Eidolon of Blossoms is the latest in a long line of Enchantresses, and while it's a bit more costly than its predecessors, it does have two nice advantages. Being an enchantment itself is nice since it plays even better with the synergies of the deck, but most importantly it triggers on itself coming into play. This means you will always get at least a card out of it—even if your opponent is able to kill it, you will always gain value on the exchange.
Much like the graveyard deck, the format definitely has the tools to keep a deck like this in check, and only time will tell how viable something like this will be.
Up next is a card I'm very high on.
Even without its triggered ability, in a Standard format loaded with all sorts of creature pump effects, a 1/3 trampling double striker is a very reasonable body. There have been a few decks that have tried to use Ghor-Clan Rampager in conjunction with the doubling effect of Boros Charm or Flesh // Blood to go for a combo kill, and Prophetic Flamespeaker is two-thirds of that combo all by itself.
However, it's not the body that we're excited about.
Like Warren Instigator, Prophetic Flamespeaker uses the natural self-synergy of double strike and a combat damage triggered ability to provide us with a powerful effect. As Chandra, Pyromaster has shown us, the "reveal and cast this turn" mechanic is good but not nearly as good as just drawing a card. Sometimes you have other things to do with your mana, like casting an important spell or casting a spell in order to get your Flamespeaker through blockers. So how good is two triggers?
Warren Instigator showed us that too much of a good thing can be just that, as most of the time its ability was either just wasted excess or unnecessary overkill. A single hit from the vastly more efficient Goblin Lackey was much easier to accomplish and almost as devastating.
Of course "drawing" two cards is much different than getting to put two cards in for free, and a single hit from Prophetic Flamespeaker can really get you back in the game.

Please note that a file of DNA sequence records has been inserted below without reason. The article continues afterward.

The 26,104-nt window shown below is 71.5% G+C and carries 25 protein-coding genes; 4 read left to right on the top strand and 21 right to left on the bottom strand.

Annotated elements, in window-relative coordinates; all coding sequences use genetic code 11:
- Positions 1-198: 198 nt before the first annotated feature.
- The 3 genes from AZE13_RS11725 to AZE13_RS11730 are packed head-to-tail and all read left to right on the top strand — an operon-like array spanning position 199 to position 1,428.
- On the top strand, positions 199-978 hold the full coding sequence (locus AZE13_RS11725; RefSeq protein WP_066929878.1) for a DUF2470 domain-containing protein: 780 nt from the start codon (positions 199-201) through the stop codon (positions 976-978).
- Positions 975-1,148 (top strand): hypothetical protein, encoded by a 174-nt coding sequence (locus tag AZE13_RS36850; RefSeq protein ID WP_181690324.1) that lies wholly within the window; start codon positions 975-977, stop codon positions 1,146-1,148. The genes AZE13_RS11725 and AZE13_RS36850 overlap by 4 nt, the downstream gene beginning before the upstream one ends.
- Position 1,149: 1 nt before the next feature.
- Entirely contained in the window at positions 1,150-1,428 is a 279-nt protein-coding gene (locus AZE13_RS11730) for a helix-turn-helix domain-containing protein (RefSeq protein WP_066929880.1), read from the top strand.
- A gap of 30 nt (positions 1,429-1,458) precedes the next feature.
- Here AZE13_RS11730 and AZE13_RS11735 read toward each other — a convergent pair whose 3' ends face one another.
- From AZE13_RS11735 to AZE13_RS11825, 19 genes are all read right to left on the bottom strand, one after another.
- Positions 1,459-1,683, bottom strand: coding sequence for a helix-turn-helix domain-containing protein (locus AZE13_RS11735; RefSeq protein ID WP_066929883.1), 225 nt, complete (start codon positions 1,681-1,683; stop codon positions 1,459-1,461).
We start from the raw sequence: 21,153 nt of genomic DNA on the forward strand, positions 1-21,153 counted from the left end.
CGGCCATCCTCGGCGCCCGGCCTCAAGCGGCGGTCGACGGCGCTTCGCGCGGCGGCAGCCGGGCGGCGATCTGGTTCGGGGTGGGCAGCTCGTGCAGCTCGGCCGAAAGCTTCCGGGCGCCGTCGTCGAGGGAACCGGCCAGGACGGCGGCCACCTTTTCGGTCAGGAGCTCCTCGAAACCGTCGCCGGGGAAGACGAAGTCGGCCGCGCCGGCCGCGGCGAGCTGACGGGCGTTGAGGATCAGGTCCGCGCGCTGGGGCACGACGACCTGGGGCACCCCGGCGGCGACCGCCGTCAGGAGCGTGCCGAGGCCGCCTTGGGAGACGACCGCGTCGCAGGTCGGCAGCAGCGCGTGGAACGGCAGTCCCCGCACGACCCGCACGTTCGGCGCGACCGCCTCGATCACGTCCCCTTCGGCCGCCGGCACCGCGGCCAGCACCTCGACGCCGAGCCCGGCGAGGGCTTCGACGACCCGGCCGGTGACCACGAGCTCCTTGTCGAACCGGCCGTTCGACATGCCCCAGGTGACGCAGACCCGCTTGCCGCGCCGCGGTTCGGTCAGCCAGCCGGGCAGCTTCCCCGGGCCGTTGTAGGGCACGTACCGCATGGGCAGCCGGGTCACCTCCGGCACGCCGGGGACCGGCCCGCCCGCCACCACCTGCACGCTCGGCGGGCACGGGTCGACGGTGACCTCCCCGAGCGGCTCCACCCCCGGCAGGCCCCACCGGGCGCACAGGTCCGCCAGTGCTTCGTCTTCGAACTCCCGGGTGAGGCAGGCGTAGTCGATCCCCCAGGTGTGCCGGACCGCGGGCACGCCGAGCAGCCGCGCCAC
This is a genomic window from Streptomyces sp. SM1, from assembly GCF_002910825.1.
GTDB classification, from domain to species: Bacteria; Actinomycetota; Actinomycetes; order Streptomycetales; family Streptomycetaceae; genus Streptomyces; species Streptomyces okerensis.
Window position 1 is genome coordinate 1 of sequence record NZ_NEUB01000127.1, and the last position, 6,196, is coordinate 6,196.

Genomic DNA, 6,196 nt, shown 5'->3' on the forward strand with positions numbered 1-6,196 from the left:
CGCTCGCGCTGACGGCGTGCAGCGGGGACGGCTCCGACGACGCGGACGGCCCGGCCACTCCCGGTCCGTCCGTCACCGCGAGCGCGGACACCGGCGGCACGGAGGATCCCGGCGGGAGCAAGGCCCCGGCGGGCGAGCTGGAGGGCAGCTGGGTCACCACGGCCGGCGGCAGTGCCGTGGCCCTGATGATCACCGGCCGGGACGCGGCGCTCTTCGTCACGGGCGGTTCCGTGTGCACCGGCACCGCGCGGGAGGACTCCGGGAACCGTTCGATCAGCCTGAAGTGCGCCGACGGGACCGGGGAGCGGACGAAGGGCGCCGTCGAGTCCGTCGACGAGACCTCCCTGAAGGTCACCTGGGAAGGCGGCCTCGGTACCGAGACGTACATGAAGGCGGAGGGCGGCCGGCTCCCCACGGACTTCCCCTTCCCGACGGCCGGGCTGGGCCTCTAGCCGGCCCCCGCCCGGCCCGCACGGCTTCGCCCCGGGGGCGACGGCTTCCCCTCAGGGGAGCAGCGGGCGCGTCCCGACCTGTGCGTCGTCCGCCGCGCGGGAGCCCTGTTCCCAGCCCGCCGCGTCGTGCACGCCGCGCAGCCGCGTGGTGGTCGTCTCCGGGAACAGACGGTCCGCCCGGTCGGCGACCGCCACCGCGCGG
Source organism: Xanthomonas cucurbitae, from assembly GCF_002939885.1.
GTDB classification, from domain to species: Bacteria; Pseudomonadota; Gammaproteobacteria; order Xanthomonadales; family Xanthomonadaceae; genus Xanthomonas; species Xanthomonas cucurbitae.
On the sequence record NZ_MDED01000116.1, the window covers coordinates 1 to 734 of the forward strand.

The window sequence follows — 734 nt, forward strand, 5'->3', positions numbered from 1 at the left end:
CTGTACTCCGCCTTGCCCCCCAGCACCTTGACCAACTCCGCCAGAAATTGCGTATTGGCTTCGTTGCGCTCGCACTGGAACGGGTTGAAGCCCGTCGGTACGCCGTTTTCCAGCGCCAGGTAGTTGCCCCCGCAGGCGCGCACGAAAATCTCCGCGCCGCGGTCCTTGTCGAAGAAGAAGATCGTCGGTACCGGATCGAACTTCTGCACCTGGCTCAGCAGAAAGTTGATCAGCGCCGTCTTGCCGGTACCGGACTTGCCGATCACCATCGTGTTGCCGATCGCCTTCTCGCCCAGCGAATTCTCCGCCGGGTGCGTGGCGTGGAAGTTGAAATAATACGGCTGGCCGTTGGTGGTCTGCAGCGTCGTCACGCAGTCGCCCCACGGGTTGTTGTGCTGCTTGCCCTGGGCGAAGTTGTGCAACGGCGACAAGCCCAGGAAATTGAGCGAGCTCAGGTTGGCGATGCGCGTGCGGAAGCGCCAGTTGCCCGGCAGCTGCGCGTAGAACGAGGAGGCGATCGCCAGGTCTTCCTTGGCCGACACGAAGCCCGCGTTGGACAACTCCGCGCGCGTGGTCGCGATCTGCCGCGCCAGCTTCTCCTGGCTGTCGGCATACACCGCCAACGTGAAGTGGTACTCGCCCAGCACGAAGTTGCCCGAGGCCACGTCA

The big question is "where do we put this guy?" Does it slot into Mono-Red Devotion next to Boros Reckoner as an extra threat to provide gas for your Nykthos, Shrine to Nyx? Is it a curve-topper for Mono-Red Aggro decks? A threat for a Ghor-Clan Rampager based R/G deck? Maybe even a pseudo Ophidian for a midrange or control deck? There really is a ton of options, and I think this is going to be a format-defining card.
Let's mix it up with the bevy of good bestow creatures that black and red offer.
It is very possible that the deck could be built with any number of these cards:
I still think Agent of the Fates is a very powerful and underutilized card that will see its day in the sun, and many of the enablers for it and Prophetic Flamespeaker are also very reasonable cards. There are a lot of interesting ways to build this deck, and we must see how the format shapes up before we can really decide what we want to do with it.
The last card of the day is not nearly as flashy as many of the other ones we have looked at, but it is definitely a card that interests me. While we have seen many types of symmetrical card draw effects before, they have never been this efficient. Not only does Dakra Mystic provide symmetrical card draw, but it also gives you some control over the draw, which is a very nice bonus.
When you compare a card like Dakra Mystic to a former tournament staple like Jushi Apprentice, you can really see how apparent the reduced cost is. I can definitely see Dakra Mystic being a powerful sideboard card in control mirrors to be used in a similar manner as Jushi Apprentice or Azure Mage. It can come down very early in the game and then provide consistent card advantage by drawing cards at the end of your opponent's turn. Very often in control mirrors both players are full handed, and your opponent will have to discard immediately afterward.
Is Dakra Mystic a powerhouse? No. But it is definitely a card that provides a unique and skill-testing effect at a very low cost, and that has me interested.
One of the hardest things to do when evaluating new cards is to figure out what place they have in the new format. Sometimes good cards get totally overlooked because they are never able to find their niche in a format, and sometimes cards that are merely okay end up being format staples because the conditions are just right.
Are these cards difference makers or busts?
And if they are going to make a difference, where will they do it?